The Trial Of The Chicago 7 review: Aaron Sorkin's period courtroom drama has uncanny relevance to today
Aaron Sorkin's second directorial has relevance not just to the current situation in the US, but closer home as well
What does a political American courtroom drama set in the 60s have to do with someone miles and years apart in India? A lot, as it turns out. The much-delayed Trial Of The Chicago 7, which marks the second directorial of star screenwriter Aaron Sorkin, has been aptly released just a few weeks before the US Presidential elections. What happens in the film’s courtroom is not just reflective of the current systematic dismantling of democratic institutions in the US, it also has an uncanny resemblance to what is happening here in India. Perhaps, this universality is the beauty of Trial Of The Chicago 7.
Director: Aaron Sorkin
Cast: Yahya Abdul-Mateen II, Sacha Baron Cohen, Daniel Flaherty, Joseph Gordon-Levitt, Frank Langella, John Carroll Lynch, Eddie Redmayne
The two-hour film predominantly shows the proceedings of the infamous trial that prosecuted eight anti-war activists — Abbie Hoffman (Sacha Baron Cohen), Jerry Rubin (Jeremy Strong), Tom Hayden (Eddie Redmayne ), Bobby Seale (Yahya Abdul-Mateen II), David Dellinger (John Carol Lynch), Rennie Davis (Alex Sharp), Lee Weiner (Noah Robbins), and John Froines (Daniel Flaherty) — for allegedly inciting riots and violence in front of the 35th Democratic National Convention in Chicago in 1968. The protest against the Vietnam War turned violent after a clash between the citizens and the police, killing one and injuring hundreds. The following year, the incoming Republican Government and its president Richard Nixon wanted to make an example of the eight, which resulted in an unfair trial presided over by prejudiced Judge Julius J Hoffman (Frank Langella).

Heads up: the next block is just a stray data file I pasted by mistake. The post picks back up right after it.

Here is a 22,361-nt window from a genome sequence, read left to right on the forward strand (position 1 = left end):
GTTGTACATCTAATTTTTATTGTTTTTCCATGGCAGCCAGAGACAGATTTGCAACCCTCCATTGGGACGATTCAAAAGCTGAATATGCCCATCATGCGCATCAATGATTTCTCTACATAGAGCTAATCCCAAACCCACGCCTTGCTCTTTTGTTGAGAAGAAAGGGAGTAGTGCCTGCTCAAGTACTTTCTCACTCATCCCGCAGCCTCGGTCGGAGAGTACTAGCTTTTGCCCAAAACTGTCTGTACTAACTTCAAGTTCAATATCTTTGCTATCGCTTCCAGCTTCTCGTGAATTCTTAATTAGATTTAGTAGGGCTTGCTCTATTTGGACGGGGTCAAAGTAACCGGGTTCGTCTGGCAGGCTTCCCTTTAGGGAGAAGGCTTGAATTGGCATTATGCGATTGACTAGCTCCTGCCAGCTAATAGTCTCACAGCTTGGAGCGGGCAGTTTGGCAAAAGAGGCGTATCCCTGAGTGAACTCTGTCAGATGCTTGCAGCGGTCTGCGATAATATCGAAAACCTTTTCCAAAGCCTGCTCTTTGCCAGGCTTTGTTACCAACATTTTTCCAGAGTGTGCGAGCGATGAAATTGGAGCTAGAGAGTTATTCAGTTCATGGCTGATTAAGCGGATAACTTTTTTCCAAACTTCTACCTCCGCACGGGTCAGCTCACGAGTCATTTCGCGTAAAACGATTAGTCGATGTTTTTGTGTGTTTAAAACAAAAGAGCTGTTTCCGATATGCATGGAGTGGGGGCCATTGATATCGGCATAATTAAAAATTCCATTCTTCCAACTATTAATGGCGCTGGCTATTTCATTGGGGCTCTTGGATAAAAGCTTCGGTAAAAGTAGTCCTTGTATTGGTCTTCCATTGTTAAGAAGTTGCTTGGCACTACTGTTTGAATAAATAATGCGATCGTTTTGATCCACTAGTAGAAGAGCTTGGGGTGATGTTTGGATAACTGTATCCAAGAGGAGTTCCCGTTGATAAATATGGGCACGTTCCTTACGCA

Though the oppressive system is the villain here, Frank Langella as the hostile judge becomes the embodiment of it. With his brilliant performance, Langella makes you hate this judge who seems to have no iota of remorse. The whole sequence of Bobby Seale, the leader of The Black Panther Party, getting gagged by the police under the judge's order is a stark reminder of how things can go wrong even in a democracy when the wrong person is in charge.
Despite the sombre mood, the film makes you laugh at several places thanks to Sacha Baron Cohen and Jeremy Strong as the seemingly frivolous Yippies Abbie Hoffman and Jerry Rubin. On the other end of this liberal spectrum is the ever-serious leader of the Students for a Democratic Society (SDS), Tom Hayden played by an aptly-cast Eddie Redmayne. In spite of being on the same side, there is an ongoing rift among the eight. Sorkin uses these conflicts to subtly reveal the intentions of the individuals. So, you are not seeing the story of ‘The Chicago 8’ but of eight individuals raging against the machine.
In essence, The Trial Of The Chicago 7 is a story about prejudice. But, it is not just about the prejudice of the government against certain individuals or the discrimination of Bobby Seale by the judge. It is also about the contempt Tom Hayden has for the Yippies. And that is why it is resounding to hear Abbie Hoffman tell Tom, “We are not going to jail because of what we did, we are going to jail for who we are.”